Don’t Let Your Ego Get In the Way Of A Good Idea: 3 Ways to Collaborate Better

There is a notion that people shouldn’t question their leader’s direction. Questioning direction has been viewed as not being a team layer, undermining, or having a bad attitude. I want to dispel this myth. Having direction questioned is a good thing, once you can get past your ego, and I am going to explain why. I will move forward with the understanding that the people on the team want to accomplish the goal as much as the leader. Friction is good, as long as it is in an effort to achieve the goal. Friction is where debate and new ideas break ground. I’m going to illustrate my point with a personal example:

So I’ve come up with, what I thought, was a brilliant idea. Brilliant. The idea was so good that as soon as I explained the plan it caused so much excitement and energy. And that’s where I heard it, “Biren, the plan, it’s fucked.” Seriously. No sugar coat, no tact. I was taken aback. At first my ego was on fire and I was kind of hurt. I was about to get defensive and fire back, but I took a breath, and asked, “well, why’s that?” I asked that because I knew my guys. I knew that they were professionals, tactless professionals, but professionals none the less. They wanted the mission to be accomplished as much as I did and I knew when they shot down my plan, it wasn’t personal. It was them seeing glaring holes that I didn’t see at my level. But here is the best part, rather than spin out of control due to a bruised ego, which took everything I had not to do, I got a few really ingenious solutions. As much as I was the leader, and maybe had more visibility as to what’s going on at the higher levels of decision making, I didn’t have the best idea, and I didn’t have the visibility at the level of execution, which is critical in order to have a workable plan. My people, however, did. They knew that level very well, it only made sense for me to take on board what they were saying. Now I didn’t take every idea they had, I took on board the ones that made the most sense, that were in line with the vision and that fell inside the limits and constraints I had. The outcome was a very robust plan. We achieved the mission and the guys all had ownership of the outcome. It built my credibility with them, and their credibility me. Here are some lessons learned from this whole ordeal:

  • Don’t plan in isolation. I felt as the leader that I had to come up with the whole plan myself. That was dumb. Especially with the fact that I was a new team leader, and the guys on my team had anywhere from 3 to 28 years of experience in the environment we were operating in. As the leader, take the executive role and make the final decisions, but incorporate your team in the planning process. You will be surprised to see what great ways to solve the problem come about . Planning with the key players of the team has benefits such as leveraging experience, saving time, creating a workable plan that is already sold to the team and creating ownership of the plan throughout the team. So many times good ideas come from isolated planning and fall flat as soon as the execution phase starts.


  • If you are going to question your leader’s direction, do so tactfully. If your intent is to undercut your team lead, you’re probably an asshole. If your intent is to improve a faulty plan so that the mission can get accomplished, it is your duty to speak up. How you do this will determine how it will be taken aboard. If you are given the chance to voice your concerns in the early planning stages, do so, if you wait till the last stage when you had the chance earlier, refer to what I said about undercutting the team lead. You are about to tell your team lead that they missed the point, do so carefully and constructively. The leader is human too and has insecurities, pressures, ego and all the other human factors that you do. It wouldn’t hurt to understand who you’re talking to and communicate your idea in the most constructive and positive manner. It makes no sense to make your team leader defensive, as they may clam up and dismiss your idea or worse. It’s like telling someone to lose weight, do so carefully.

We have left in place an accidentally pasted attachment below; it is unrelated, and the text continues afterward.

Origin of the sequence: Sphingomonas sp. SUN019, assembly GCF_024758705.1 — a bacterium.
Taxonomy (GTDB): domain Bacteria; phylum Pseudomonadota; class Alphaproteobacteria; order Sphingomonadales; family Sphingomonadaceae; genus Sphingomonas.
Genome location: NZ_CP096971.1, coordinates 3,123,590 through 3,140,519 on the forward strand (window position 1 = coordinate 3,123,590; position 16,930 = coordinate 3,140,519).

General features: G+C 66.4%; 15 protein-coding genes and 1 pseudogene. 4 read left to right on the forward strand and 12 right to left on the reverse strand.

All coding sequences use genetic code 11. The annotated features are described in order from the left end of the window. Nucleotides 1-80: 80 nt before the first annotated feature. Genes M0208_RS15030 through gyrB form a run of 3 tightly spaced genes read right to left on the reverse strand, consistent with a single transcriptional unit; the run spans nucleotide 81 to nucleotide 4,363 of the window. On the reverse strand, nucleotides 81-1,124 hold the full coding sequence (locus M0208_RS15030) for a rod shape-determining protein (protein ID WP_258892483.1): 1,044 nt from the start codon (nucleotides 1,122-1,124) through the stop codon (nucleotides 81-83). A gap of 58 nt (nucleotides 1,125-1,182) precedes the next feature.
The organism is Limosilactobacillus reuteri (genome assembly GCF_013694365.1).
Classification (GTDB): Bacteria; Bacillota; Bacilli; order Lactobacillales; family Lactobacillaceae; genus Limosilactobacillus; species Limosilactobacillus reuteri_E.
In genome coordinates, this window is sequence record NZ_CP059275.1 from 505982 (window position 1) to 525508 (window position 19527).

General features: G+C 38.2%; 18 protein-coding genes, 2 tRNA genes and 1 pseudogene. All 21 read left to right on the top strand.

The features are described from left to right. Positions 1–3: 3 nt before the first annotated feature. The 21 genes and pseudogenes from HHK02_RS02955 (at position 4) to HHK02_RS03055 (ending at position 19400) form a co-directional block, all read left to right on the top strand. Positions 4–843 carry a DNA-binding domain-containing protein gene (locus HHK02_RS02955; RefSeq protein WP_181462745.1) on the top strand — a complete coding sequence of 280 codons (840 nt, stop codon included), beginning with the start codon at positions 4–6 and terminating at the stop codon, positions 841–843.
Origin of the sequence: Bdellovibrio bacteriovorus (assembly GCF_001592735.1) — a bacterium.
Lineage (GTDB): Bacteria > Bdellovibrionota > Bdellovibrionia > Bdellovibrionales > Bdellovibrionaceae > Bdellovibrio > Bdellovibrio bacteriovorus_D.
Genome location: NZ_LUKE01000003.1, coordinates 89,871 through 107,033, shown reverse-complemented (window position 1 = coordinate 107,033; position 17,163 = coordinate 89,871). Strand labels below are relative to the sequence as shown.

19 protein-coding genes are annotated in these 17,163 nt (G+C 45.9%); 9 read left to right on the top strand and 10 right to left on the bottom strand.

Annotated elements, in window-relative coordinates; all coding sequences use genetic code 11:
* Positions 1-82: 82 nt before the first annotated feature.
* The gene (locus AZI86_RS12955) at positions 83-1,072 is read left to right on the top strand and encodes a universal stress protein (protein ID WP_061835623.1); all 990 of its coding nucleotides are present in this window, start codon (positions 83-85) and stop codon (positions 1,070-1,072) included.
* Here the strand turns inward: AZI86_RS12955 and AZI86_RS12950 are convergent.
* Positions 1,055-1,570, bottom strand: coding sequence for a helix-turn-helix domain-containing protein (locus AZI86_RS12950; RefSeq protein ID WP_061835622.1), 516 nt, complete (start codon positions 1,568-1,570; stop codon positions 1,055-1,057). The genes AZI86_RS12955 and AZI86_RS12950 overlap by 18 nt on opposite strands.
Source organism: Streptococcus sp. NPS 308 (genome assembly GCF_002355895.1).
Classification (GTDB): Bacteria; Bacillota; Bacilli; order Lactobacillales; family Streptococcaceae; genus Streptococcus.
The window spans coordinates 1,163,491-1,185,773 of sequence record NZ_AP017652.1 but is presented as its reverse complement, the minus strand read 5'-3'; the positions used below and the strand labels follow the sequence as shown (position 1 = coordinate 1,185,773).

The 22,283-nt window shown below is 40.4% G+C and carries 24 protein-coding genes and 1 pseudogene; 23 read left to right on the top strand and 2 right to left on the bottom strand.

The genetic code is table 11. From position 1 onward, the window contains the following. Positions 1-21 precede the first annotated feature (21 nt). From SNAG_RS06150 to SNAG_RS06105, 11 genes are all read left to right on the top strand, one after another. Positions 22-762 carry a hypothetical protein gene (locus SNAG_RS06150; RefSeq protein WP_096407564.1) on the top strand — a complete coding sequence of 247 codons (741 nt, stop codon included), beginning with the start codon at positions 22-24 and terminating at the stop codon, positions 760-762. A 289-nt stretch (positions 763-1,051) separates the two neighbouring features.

• As the leader, even if 90% of the plan was derived from the people in your team, you are still 100% responsible and accountable for the outcome. You cannot blame your people. You are always ultimately responsible for everything that happens regarding your team’s actions. That is why you must use your critical thinking skills with every idea that comes your way. If it passes the test, use it; if it doesn’t, explain why. Do not dismiss an idea without an explanation. Doing so will make that individual feel inferior, and frustrated. This type of behaviour will negatively affect morale and your people’s motivation to bring up good ideas or point out issues that need to be corrected.

This experience of having my direction and plan questioned has happened more than once, and I’m happy it did and does happen. I learn a lot from each experience. The team’s willingness to share ideas, indicate obvious and potential weak points and then come up with solutions is a demonstration of the team’s commitment to achieving the goals, their trust that they can speak up without being met with hard-headedness, and the collective ingenuity of a group of motivated people. The team’s ability to voice their concerns and have buy in of the plan only makes the cohesion of the team better. The act of the plan going through scrutiny by the team makes the plan better. Empowering your team to do so makes the organization better. Don’t let your ego get in the way of your team’s potential.

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